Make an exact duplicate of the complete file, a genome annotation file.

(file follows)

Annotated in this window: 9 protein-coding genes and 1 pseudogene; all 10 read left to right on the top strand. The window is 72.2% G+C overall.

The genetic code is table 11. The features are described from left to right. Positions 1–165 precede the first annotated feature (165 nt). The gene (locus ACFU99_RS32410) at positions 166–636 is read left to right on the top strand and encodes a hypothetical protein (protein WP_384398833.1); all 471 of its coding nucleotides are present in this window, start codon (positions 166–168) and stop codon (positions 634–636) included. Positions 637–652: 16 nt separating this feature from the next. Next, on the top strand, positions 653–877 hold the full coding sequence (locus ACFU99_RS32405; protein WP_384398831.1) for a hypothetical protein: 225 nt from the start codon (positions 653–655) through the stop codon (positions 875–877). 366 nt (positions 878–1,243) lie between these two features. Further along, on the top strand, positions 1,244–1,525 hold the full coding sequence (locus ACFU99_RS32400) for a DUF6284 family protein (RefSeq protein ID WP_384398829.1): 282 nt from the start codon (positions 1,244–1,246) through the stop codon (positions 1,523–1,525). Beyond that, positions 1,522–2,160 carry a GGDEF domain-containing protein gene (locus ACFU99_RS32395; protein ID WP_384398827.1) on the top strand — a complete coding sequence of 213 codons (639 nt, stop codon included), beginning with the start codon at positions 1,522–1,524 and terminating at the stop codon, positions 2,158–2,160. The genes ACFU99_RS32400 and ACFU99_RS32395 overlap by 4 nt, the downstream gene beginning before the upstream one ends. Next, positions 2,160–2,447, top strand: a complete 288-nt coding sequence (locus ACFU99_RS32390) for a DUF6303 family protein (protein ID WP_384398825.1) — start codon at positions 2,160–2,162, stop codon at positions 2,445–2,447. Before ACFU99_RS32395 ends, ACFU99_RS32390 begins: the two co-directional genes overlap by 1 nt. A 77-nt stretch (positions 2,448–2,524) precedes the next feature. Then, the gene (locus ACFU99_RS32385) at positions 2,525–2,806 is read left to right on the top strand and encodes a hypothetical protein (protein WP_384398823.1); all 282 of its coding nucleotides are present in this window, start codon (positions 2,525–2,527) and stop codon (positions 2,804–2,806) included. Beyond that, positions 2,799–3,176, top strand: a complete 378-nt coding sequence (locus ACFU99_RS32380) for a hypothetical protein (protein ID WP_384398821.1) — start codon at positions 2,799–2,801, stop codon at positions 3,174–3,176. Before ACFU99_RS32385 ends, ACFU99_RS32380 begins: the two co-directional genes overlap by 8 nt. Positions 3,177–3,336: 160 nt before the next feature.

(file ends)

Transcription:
Annotated in this window: 9 protein-coding genes and 1 pseudogene; all 10 read left to right on the top strand. The window is 72.2% G+C overall.

The genetic code is table 11. The features are described from left to right. Positions 1–165 precede the first annotated feature (165 nt). The gene (locus ACFU99_RS32410) at positions 166–636 is read left to right on the top strand and encodes a hypothetical protein (protein WP_384398833.1); all 471 of its coding nucleotides are present in this window, start codon (positions 166–168) and stop codon (positions 634–636) included. Positions 637–652: 16 nt separating this feature from the next. Next, on the top strand, positions 653–877 hold the full coding sequence (locus ACFU99_RS32405; protein WP_384398831.1) for a hypothetical protein: 225 nt from the start codon (positions 653–655) through the stop codon (positions 875–877). 366 nt (positions 878–1,243) lie between these two features. Further along, on the top strand, positions 1,244–1,525 hold the full coding sequence (locus ACFU99_RS32400) for a DUF6284 family protein (RefSeq protein ID WP_384398829.1): 282 nt from the start codon (positions 1,244–1,246) through the stop codon (positions 1,523–1,525). Beyond that, positions 1,522–2,160 carry a GGDEF domain-containing protein gene (locus ACFU99_RS32395; protein ID WP_384398827.1) on the top strand — a complete coding sequence of 213 codons (639 nt, stop codon included), beginning with the start codon at positions 1,522–1,524 and terminating at the stop codon, positions 2,158–2,160. The genes ACFU99_RS32400 and ACFU99_RS32395 overlap by 4 nt, the downstream gene beginning before the upstream one ends. Next, positions 2,160–2,447, top strand: a complete 288-nt coding sequence (locus ACFU99_RS32390) for a DUF6303 family protein (protein ID WP_384398825.1) — start codon at positions 2,160–2,162, stop codon at positions 2,445–2,447. Before ACFU99_RS32395 ends, ACFU99_RS32390 begins: the two co-directional genes overlap by 1 nt. A 77-nt stretch (positions 2,448–2,524) precedes the next feature. Then, the gene (locus ACFU99_RS32385) at positions 2,525–2,806 is read left to right on the top strand and encodes a hypothetical protein (protein WP_384398823.1); all 282 of its coding nucleotides are present in this window, start codon (positions 2,525–2,527) and stop codon (positions 2,804–2,806) included. Beyond that, positions 2,799–3,176, top strand: a complete 378-nt coding sequence (locus ACFU99_RS32380) for a hypothetical protein (protein ID WP_384398821.1) — start codon at positions 2,799–2,801, stop codon at positions 3,174–3,176. Before ACFU99_RS32385 ends, ACFU99_RS32380 begins: the two co-directional genes overlap by 8 nt. Positions 3,177–3,336: 160 nt before the next feature.